6. No dilatory Motion shall be made in relation to the Bill except by a Minister of the Crown; and the Question on any such Motion shall be put forthwith.
7.--(1) This paragraph applies if--
(a) a Motion for the Adjournment of the House under Standing Order No. 24 (Adjournment on specific and important matter that should have urgent consideration) has been stood over to Seven o'clock; and
(b) proceedings on this Motion have begun before then.
(2) The bringing to a conclusion of any proceedings which, under this Order, are to be brought to a conclusion after that time, shall be postponed for a period equal to the duration of the proceedings on the Motion for the Adjournment of the House.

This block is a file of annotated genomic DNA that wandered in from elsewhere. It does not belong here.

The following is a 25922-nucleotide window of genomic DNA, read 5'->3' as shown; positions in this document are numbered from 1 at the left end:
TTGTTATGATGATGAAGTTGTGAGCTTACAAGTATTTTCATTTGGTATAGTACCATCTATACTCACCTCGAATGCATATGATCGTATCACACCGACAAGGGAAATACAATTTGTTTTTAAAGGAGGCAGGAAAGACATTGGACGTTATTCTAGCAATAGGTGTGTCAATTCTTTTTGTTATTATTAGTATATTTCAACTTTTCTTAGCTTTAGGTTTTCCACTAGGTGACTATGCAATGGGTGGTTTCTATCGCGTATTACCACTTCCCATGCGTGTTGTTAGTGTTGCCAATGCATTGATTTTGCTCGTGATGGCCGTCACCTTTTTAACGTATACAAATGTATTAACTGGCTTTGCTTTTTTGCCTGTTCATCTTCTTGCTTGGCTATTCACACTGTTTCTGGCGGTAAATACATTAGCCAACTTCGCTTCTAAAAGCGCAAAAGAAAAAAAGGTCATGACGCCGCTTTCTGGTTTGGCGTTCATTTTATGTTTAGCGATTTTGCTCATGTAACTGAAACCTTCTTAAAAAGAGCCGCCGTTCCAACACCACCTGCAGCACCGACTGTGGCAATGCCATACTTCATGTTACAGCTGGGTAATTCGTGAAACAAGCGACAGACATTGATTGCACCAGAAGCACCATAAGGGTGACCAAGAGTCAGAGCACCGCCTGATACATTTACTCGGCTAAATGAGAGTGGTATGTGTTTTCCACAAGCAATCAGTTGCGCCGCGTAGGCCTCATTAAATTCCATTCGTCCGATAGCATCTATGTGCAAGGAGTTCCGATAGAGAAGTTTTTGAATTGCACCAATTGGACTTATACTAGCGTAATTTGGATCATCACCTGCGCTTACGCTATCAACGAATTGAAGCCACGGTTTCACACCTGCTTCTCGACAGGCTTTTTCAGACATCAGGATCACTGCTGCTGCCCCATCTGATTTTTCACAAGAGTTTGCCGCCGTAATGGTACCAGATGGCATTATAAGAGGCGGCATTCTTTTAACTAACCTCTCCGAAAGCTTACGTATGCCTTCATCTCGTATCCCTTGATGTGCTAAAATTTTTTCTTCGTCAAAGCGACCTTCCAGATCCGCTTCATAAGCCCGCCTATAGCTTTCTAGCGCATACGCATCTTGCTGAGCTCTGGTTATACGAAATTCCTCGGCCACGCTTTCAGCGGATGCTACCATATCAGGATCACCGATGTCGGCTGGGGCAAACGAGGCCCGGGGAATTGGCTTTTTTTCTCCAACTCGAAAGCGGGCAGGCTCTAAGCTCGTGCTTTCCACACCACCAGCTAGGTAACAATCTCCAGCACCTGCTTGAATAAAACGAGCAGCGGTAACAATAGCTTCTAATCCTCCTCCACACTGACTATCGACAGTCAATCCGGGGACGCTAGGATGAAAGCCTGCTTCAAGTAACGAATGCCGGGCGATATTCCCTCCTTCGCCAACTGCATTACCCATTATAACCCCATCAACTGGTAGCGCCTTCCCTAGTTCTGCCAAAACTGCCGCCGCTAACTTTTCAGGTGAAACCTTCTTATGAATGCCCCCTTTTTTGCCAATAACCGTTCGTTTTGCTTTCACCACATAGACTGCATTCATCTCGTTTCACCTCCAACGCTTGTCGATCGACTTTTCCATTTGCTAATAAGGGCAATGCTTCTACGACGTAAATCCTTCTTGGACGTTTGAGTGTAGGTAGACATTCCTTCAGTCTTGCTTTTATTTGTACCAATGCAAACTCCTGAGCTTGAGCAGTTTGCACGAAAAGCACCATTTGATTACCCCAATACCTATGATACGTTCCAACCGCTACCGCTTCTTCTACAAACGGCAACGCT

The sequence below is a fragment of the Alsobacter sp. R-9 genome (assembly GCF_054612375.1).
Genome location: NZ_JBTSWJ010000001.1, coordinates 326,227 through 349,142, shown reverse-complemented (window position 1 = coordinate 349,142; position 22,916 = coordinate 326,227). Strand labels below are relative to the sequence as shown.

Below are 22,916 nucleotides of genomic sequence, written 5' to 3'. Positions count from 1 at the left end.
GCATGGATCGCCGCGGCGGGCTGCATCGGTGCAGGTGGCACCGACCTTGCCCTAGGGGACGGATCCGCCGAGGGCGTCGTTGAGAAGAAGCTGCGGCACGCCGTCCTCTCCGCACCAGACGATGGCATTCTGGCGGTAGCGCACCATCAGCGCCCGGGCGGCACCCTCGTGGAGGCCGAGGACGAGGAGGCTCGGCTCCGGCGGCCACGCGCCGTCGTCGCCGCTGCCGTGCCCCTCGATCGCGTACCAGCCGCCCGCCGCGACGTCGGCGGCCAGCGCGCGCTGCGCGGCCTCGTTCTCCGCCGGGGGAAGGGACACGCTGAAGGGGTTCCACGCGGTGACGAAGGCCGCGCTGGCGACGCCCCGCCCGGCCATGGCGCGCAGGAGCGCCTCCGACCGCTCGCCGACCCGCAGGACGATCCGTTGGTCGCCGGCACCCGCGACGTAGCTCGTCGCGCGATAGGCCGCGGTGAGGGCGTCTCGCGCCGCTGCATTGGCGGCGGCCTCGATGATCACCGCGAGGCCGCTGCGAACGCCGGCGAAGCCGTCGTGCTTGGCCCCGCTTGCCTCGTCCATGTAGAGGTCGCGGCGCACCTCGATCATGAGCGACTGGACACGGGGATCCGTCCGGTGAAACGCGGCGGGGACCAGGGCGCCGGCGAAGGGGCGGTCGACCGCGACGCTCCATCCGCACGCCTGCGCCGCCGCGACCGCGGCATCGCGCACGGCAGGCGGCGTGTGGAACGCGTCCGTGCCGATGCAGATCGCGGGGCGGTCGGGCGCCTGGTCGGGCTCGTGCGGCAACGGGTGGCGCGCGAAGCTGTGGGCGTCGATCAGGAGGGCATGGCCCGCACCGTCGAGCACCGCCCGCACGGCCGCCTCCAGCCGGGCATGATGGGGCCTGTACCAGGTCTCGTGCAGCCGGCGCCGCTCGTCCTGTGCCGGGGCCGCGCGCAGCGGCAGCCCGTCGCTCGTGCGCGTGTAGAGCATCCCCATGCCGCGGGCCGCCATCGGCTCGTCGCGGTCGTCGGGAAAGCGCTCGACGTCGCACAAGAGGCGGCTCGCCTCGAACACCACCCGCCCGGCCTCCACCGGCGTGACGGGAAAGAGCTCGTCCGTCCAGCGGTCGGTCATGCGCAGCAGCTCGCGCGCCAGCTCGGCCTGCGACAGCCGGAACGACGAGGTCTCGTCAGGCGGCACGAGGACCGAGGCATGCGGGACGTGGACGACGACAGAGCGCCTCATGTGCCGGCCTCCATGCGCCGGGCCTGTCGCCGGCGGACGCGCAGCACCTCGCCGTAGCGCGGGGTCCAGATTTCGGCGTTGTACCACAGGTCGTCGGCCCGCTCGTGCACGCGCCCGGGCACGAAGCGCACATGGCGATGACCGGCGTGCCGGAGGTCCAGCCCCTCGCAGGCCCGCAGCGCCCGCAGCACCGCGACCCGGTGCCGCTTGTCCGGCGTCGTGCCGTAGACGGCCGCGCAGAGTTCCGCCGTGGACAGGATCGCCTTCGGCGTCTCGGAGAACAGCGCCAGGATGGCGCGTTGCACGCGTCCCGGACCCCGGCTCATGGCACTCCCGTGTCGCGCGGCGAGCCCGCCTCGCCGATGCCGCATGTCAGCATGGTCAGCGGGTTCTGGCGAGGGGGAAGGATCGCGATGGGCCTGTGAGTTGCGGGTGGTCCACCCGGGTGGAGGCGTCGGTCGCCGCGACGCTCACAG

8. Standing Order No. 82 (Business Committee) shall not apply to the Bill.
9. The proceedings on any Motion made by a Minister of the Crown for varying or supplementing the provisions of this Order shall, if not previously concluded, be brought to a conclusion one hour after they have been commenced; and Standing Order No. 15(1) (Exempted business) shall apply to those proceedings.
10. If at today's sitting the House is adjourned, or the sitting is suspended, before the expiry of the period at the end of which any proceedings are to be brought to a conclusion under this Order, no notice shall be required of a Motion made at the next sitting by a Minister of the Crown for varying or supplementing the provisions of this Order.
'. The following shall be inserted after subsection (1) of section 38 of the Magistrates' Courts Act 1980 (committal for sentence on summary trial of offence triable either way)--